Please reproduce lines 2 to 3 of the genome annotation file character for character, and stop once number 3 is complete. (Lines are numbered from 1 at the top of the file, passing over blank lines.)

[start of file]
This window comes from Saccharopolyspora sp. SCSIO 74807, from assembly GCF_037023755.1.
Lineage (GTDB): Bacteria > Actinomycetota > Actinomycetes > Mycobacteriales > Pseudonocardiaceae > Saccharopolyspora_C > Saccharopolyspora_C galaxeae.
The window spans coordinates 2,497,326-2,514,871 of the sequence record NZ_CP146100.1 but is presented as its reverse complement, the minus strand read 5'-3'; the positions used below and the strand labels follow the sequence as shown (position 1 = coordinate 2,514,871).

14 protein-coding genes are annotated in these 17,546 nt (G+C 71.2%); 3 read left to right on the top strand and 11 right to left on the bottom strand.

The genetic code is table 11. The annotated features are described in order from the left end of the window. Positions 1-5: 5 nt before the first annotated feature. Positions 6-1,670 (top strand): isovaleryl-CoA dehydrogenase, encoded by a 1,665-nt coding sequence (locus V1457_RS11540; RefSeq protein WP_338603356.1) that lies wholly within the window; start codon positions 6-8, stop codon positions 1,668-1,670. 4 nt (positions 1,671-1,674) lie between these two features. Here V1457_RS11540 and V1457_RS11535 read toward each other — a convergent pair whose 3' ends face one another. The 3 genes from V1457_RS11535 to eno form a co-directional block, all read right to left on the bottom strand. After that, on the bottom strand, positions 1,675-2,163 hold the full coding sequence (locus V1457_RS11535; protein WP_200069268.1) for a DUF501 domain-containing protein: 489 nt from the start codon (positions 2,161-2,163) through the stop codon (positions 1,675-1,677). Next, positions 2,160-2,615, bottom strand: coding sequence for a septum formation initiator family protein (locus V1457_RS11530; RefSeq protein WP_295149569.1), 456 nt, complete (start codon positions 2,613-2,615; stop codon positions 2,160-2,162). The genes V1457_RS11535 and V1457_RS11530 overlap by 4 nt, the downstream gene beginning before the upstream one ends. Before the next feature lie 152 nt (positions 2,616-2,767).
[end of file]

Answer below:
Lineage (GTDB): Bacteria > Actinomycetota > Actinomycetes > Mycobacteriales > Pseudonocardiaceae > Saccharopolyspora_C > Saccharopolyspora_C galaxeae.
The window spans coordinates 2,497,326-2,514,871 of the sequence record NZ_CP146100.1 but is presented as its reverse complement, the minus strand read 5'-3'; the positions used below and the strand labels follow the sequence as shown (position 1 = coordinate 2,514,871).